In summary, the combination of ethnobotanic information, phylogeny and molecular networking provides a promising approach to plant natural product-based drug discovery. By investigating the metabolomics profiles, of a target highly bioactive plant clade comprising both known medicinal and understudied taxa, chemically related taxa could be identified via molecular networking. The phylogenetic signal of those chemical compounds (or chemical networks) could be quantitatively measured by constructing the phylogeny and using phylogenetic signal-measuring statistical methods. This will allow prediction of the medicinal potential of previously understudied taxa. Combining these approaches holds a key to the advancement of plant derived natural product drug discovery.
SM did the literature survey and wrote the paper. MS designed the research and edited the paper. DC edited and provided metabolomic insight to the paper. AG and NR edited the paper.
Conflict of Interest Statement
The authors declare that the research was conducted in the absence of any commercial or financial relationships that could be construed as a potential conflict of interest.
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Keywords: evolution, medicinal plants, metabolomics, phylogenetics, secondary metabolites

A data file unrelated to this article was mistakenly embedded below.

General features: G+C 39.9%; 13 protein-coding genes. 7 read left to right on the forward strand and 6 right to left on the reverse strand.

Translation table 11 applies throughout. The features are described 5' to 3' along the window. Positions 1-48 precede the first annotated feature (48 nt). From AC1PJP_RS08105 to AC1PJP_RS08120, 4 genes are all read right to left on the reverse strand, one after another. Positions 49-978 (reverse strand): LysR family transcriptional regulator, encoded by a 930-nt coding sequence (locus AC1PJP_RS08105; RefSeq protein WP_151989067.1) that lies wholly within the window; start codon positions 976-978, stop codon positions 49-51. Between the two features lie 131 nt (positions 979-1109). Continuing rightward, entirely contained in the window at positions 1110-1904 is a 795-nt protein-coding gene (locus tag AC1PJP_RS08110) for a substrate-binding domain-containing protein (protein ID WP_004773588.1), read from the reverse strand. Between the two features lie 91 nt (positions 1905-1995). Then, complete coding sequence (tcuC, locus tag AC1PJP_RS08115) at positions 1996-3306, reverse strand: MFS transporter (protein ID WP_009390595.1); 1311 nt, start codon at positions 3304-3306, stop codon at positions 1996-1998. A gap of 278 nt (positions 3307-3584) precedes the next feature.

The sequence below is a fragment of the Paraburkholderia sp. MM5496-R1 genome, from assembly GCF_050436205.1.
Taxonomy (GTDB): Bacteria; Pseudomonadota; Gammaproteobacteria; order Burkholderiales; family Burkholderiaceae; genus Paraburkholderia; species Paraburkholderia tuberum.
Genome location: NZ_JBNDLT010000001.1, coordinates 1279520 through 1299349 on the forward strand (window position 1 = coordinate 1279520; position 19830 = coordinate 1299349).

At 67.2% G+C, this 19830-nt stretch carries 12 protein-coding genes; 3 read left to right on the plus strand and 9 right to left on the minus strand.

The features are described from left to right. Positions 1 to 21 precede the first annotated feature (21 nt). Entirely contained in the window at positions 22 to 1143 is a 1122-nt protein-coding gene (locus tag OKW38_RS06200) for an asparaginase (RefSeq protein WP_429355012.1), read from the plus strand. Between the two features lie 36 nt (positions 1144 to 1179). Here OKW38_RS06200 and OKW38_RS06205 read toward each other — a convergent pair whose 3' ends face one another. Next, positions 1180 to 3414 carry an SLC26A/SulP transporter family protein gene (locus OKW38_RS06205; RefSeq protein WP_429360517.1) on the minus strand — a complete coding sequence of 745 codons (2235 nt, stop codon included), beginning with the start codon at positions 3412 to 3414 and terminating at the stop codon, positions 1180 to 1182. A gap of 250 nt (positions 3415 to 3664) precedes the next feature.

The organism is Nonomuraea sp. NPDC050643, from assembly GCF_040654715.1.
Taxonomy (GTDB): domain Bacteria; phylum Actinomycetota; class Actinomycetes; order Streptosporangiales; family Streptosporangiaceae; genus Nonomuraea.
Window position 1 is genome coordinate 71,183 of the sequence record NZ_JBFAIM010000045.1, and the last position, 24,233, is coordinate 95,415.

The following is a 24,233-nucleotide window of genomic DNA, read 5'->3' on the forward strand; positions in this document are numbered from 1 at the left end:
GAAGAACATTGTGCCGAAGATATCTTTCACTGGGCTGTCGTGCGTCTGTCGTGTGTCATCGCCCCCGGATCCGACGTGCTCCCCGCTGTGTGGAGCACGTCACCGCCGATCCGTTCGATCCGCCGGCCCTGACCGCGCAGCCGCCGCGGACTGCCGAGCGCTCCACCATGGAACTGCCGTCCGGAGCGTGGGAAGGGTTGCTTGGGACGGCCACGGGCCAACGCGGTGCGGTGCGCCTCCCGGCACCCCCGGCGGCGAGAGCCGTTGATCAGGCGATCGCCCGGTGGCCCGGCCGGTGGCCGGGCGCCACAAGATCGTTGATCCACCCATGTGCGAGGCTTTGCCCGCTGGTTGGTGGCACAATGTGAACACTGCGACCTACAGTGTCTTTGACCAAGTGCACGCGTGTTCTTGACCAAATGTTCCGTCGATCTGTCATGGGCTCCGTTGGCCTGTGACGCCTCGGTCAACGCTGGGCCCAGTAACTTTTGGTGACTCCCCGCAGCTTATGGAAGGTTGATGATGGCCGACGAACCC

Citation: Mawalagedera SMUP, Callahan DL, Gaskett AC, Rønsted N and Symonds MRE (2019) Combining Evolutionary Inference and Metabolomics to Identify Plants With Medicinal Potential. Front. Ecol. Evol. 7:267. doi: 10.3389/fevo.2019.00267
Received: 29 March 2019; Accepted: 25 June 2019;
Published: 18 July 2019.
Edited by:Panagiotis Milonas, Benaki Phytopathological Institute, Greece
Reviewed by:Joachim Ruther, University of Regensburg, Germany
Leandros Alexios Skaltsounis, National and Kapodistrian University of Athens, Greece
Copyright © 2019 Mawalagedera, Callahan, Gaskett, Rønsted and Symonds. This is an open-access article distributed under the terms of the Creative Commons Attribution License (CC BY). The use, distribution or reproduction in other forums is permitted, provided the original author(s) and the copyright owner(s) are credited and that the original publication in this journal is cited, in accordance with accepted academic practice. No use, distribution or reproduction is permitted which does not comply with these terms.
*Correspondence: Matthew R. E. Symonds, email@example.com